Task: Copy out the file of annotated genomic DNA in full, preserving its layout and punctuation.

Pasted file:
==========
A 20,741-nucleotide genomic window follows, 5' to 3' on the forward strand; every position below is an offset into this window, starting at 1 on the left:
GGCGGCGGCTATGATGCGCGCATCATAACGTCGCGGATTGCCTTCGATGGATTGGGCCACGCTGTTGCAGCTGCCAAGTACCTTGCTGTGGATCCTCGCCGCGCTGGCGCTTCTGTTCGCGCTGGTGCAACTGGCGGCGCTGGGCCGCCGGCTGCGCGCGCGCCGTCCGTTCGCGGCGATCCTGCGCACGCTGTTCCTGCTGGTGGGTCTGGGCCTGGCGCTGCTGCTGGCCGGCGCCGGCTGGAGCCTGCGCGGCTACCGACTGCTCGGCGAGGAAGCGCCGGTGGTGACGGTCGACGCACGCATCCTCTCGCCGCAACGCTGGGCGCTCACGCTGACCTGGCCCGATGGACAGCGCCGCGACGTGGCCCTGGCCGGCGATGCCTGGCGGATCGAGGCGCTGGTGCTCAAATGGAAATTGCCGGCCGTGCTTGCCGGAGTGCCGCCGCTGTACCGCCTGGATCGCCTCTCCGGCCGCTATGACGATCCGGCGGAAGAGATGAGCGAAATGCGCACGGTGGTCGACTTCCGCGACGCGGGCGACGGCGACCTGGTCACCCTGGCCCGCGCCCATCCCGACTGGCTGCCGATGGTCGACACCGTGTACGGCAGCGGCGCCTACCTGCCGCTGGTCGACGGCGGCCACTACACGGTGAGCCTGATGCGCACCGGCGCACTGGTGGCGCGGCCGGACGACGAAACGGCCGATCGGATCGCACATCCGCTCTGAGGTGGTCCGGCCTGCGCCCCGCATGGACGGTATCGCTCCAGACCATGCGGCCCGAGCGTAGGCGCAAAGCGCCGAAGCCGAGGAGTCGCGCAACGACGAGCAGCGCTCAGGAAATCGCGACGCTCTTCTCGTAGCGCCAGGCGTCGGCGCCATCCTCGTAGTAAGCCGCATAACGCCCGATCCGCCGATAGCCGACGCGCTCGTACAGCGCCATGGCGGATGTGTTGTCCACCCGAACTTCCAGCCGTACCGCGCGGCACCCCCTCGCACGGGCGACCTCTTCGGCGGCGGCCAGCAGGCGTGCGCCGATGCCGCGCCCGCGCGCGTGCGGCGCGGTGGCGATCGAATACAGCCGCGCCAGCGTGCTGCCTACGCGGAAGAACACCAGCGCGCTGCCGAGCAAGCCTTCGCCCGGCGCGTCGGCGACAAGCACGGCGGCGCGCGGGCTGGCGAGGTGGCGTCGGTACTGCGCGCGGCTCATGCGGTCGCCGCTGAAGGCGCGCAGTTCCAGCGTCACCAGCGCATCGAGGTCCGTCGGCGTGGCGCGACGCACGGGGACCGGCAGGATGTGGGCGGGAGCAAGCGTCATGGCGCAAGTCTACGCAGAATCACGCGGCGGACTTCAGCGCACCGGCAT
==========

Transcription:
A 20,741-nucleotide genomic window follows, 5' to 3' on the forward strand; every position below is an offset into this window, starting at 1 on the left:
GGCGGCGGCTATGATGCGCGCATCATAACGTCGCGGATTGCCTTCGATGGATTGGGCCACGCTGTTGCAGCTGCCAAGTACCTTGCTGTGGATCCTCGCCGCGCTGGCGCTTCTGTTCGCGCTGGTGCAACTGGCGGCGCTGGGCCGCCGGCTGCGCGCGCGCCGTCCGTTCGCGGCGATCCTGCGCACGCTGTTCCTGCTGGTGGGTCTGGGCCTGGCGCTGCTGCTGGCCGGCGCCGGCTGGAGCCTGCGCGGCTACCGACTGCTCGGCGAGGAAGCGCCGGTGGTGACGGTCGACGCACGCATCCTCTCGCCGCAACGCTGGGCGCTCACGCTGACCTGGCCCGATGGACAGCGCCGCGACGTGGCCCTGGCCGGCGATGCCTGGCGGATCGAGGCGCTGGTGCTCAAATGGAAATTGCCGGCCGTGCTTGCCGGAGTGCCGCCGCTGTACCGCCTGGATCGCCTCTCCGGCCGCTATGACGATCCGGCGGAAGAGATGAGCGAAATGCGCACGGTGGTCGACTTCCGCGACGCGGGCGACGGCGACCTGGTCACCCTGGCCCGCGCCCATCCCGACTGGCTGCCGATGGTCGACACCGTGTACGGCAGCGGCGCCTACCTGCCGCTGGTCGACGGCGGCCACTACACGGTGAGCCTGATGCGCACCGGCGCACTGGTGGCGCGGCCGGACGACGAAACGGCCGATCGGATCGCACATCCGCTCTGAGGTGGTCCGGCCTGCGCCCCGCATGGACGGTATCGCTCCAGACCATGCGGCCCGAGCGTAGGCGCAAAGCGCCGAAGCCGAGGAGTCGCGCAACGACGAGCAGCGCTCAGGAAATCGCGACGCTCTTCTCGTAGCGCCAGGCGTCGGCGCCATCCTCGTAGTAAGCCGCATAACGCCCGATCCGCCGATAGCCGACGCGCTCGTACAGCGCCATGGCGGATGTGTTGTCCACCCGAACTTCCAGCCGTACCGCGCGGCACCCCCTCGCACGGGCGACCTCTTCGGCGGCGGCCAGCAGGCGTGCGCCGATGCCGCGCCCGCGCGCGTGCGGCGCGGTGGCGATCGAATACAGCCGCGCCAGCGTGCTGCCTACGCGGAAGAACACCAGCGCGCTGCCGAGCAAGCCTTCGCCCGGCGCGTCGGCGACAAGCACGGCGGCGCGCGGGCTGGCGAGGTGGCGTCGGTACTGCGCGCGGCTCATGCGGTCGCCGCTGAAGGCGCGCAGTTCCAGCGTCACCAGCGCATCGAGGTCCGTCGGCGTGGCGCGACGCACGGGGACCGGCAGGATGTGGGCGGGAGCAAGCGTCATGGCGCAAGTCTACGCAGAATCACGCGGCGGACTTCAGCGCACCGGCAT